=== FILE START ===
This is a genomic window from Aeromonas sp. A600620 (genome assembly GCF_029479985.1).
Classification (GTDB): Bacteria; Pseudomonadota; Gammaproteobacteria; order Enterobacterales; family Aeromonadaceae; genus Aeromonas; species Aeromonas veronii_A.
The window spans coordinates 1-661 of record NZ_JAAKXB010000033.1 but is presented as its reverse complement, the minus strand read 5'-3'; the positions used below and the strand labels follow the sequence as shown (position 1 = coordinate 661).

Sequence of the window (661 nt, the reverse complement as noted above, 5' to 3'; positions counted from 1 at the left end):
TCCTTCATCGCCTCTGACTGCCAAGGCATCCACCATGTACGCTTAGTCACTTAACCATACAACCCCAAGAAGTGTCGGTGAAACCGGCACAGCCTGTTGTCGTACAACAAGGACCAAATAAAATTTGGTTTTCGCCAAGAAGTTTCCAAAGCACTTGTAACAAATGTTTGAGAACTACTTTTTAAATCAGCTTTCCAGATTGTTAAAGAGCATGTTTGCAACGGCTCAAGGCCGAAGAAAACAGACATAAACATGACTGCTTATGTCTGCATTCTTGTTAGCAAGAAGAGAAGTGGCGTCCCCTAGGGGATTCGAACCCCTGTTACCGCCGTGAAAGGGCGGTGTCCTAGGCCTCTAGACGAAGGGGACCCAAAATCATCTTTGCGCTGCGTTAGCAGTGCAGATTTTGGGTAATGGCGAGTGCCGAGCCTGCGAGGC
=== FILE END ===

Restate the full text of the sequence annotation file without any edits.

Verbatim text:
This is a genomic window from Aeromonas sp. A600620 (genome assembly GCF_029479985.1).
Classification (GTDB): Bacteria; Pseudomonadota; Gammaproteobacteria; order Enterobacterales; family Aeromonadaceae; genus Aeromonas; species Aeromonas veronii_A.
The window spans coordinates 1-661 of record NZ_JAAKXB010000033.1 but is presented as its reverse complement, the minus strand read 5'-3'; the positions used below and the strand labels follow the sequence as shown (position 1 = coordinate 661).

Sequence of the window (661 nt, the reverse complement as noted above, 5' to 3'; positions counted from 1 at the left end):
TCCTTCATCGCCTCTGACTGCCAAGGCATCCACCATGTACGCTTAGTCACTTAACCATACAACCCCAAGAAGTGTCGGTGAAACCGGCACAGCCTGTTGTCGTACAACAAGGACCAAATAAAATTTGGTTTTCGCCAAGAAGTTTCCAAAGCACTTGTAACAAATGTTTGAGAACTACTTTTTAAATCAGCTTTCCAGATTGTTAAAGAGCATGTTTGCAACGGCTCAAGGCCGAAGAAAACAGACATAAACATGACTGCTTATGTCTGCATTCTTGTTAGCAAGAAGAGAAGTGGCGTCCCCTAGGGGATTCGAACCCCTGTTACCGCCGTGAAAGGGCGGTGTCCTAGGCCTCTAGACGAAGGGGACCCAAAATCATCTTTGCGCTGCGTTAGCAGTGCAGATTTTGGGTAATGGCGAGTGCCGAGCCTGCGAGGC